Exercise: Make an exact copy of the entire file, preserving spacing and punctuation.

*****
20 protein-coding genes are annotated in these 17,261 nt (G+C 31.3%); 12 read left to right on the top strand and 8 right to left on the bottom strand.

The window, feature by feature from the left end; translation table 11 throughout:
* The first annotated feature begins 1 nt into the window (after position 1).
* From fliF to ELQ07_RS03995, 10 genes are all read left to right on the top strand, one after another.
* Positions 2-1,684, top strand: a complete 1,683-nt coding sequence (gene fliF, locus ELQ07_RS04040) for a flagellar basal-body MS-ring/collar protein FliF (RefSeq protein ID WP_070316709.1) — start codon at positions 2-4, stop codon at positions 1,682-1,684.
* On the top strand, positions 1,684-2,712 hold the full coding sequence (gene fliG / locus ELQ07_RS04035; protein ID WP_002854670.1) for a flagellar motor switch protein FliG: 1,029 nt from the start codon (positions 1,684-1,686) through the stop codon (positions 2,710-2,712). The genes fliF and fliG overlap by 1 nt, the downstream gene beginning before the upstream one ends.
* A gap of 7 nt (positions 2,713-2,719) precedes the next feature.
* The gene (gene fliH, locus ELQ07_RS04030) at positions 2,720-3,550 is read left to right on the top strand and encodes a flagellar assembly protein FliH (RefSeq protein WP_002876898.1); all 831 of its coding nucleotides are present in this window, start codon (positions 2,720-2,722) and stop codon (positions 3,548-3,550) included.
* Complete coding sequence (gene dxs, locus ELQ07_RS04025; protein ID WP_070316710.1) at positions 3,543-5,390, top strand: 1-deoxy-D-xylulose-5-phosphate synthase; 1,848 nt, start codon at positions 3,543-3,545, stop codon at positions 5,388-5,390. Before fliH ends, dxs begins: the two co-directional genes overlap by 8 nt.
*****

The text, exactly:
20 protein-coding genes are annotated in these 17,261 nt (G+C 31.3%); 12 read left to right on the top strand and 8 right to left on the bottom strand.

The window, feature by feature from the left end; translation table 11 throughout:
* The first annotated feature begins 1 nt into the window (after position 1).
* From fliF to ELQ07_RS03995, 10 genes are all read left to right on the top strand, one after another.
* Positions 2-1,684, top strand: a complete 1,683-nt coding sequence (gene fliF, locus ELQ07_RS04040) for a flagellar basal-body MS-ring/collar protein FliF (RefSeq protein ID WP_070316709.1) — start codon at positions 2-4, stop codon at positions 1,682-1,684.
* On the top strand, positions 1,684-2,712 hold the full coding sequence (gene fliG / locus ELQ07_RS04035; protein ID WP_002854670.1) for a flagellar motor switch protein FliG: 1,029 nt from the start codon (positions 1,684-1,686) through the stop codon (positions 2,710-2,712). The genes fliF and fliG overlap by 1 nt, the downstream gene beginning before the upstream one ends.
* A gap of 7 nt (positions 2,713-2,719) precedes the next feature.
* The gene (gene fliH, locus ELQ07_RS04030) at positions 2,720-3,550 is read left to right on the top strand and encodes a flagellar assembly protein FliH (RefSeq protein WP_002876898.1); all 831 of its coding nucleotides are present in this window, start codon (positions 2,720-2,722) and stop codon (positions 3,548-3,550) included.
* Complete coding sequence (gene dxs, locus ELQ07_RS04025; protein ID WP_070316710.1) at positions 3,543-5,390, top strand: 1-deoxy-D-xylulose-5-phosphate synthase; 1,848 nt, start codon at positions 3,543-3,545, stop codon at positions 5,388-5,390. Before fliH ends, dxs begins: the two co-directional genes overlap by 8 nt.